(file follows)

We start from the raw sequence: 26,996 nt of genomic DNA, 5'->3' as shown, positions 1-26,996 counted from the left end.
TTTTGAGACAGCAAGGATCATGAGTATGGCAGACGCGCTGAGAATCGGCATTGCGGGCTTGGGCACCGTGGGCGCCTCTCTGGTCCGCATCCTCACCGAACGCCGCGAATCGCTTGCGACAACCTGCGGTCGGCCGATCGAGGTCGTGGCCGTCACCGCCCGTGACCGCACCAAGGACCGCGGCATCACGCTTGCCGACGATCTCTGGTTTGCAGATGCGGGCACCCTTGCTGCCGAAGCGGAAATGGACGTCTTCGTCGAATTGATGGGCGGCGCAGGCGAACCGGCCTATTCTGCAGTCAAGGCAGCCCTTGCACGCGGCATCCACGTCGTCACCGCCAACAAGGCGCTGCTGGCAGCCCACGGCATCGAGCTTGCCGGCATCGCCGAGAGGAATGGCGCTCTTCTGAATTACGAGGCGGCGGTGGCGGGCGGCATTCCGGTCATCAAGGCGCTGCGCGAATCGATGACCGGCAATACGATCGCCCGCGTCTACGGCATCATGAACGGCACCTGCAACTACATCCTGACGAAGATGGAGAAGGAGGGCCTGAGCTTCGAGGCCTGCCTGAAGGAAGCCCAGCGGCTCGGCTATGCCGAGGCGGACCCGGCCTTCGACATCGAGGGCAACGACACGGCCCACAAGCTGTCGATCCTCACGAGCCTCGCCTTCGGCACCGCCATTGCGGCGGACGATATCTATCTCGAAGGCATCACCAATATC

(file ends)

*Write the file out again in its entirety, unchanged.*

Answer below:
We start from the raw sequence: 26,996 nt of genomic DNA, 5'->3' as shown, positions 1-26,996 counted from the left end.
TTTTGAGACAGCAAGGATCATGAGTATGGCAGACGCGCTGAGAATCGGCATTGCGGGCTTGGGCACCGTGGGCGCCTCTCTGGTCCGCATCCTCACCGAACGCCGCGAATCGCTTGCGACAACCTGCGGTCGGCCGATCGAGGTCGTGGCCGTCACCGCCCGTGACCGCACCAAGGACCGCGGCATCACGCTTGCCGACGATCTCTGGTTTGCAGATGCGGGCACCCTTGCTGCCGAAGCGGAAATGGACGTCTTCGTCGAATTGATGGGCGGCGCAGGCGAACCGGCCTATTCTGCAGTCAAGGCAGCCCTTGCACGCGGCATCCACGTCGTCACCGCCAACAAGGCGCTGCTGGCAGCCCACGGCATCGAGCTTGCCGGCATCGCCGAGAGGAATGGCGCTCTTCTGAATTACGAGGCGGCGGTGGCGGGCGGCATTCCGGTCATCAAGGCGCTGCGCGAATCGATGACCGGCAATACGATCGCCCGCGTCTACGGCATCATGAACGGCACCTGCAACTACATCCTGACGAAGATGGAGAAGGAGGGCCTGAGCTTCGAGGCCTGCCTGAAGGAAGCCCAGCGGCTCGGCTATGCCGAGGCGGACCCGGCCTTCGACATCGAGGGCAACGACACGGCCCACAAGCTGTCGATCCTCACGAGCCTCGCCTTCGGCACCGCCATTGCGGCGGACGATATCTATCTCGAAGGCATCACCAATATC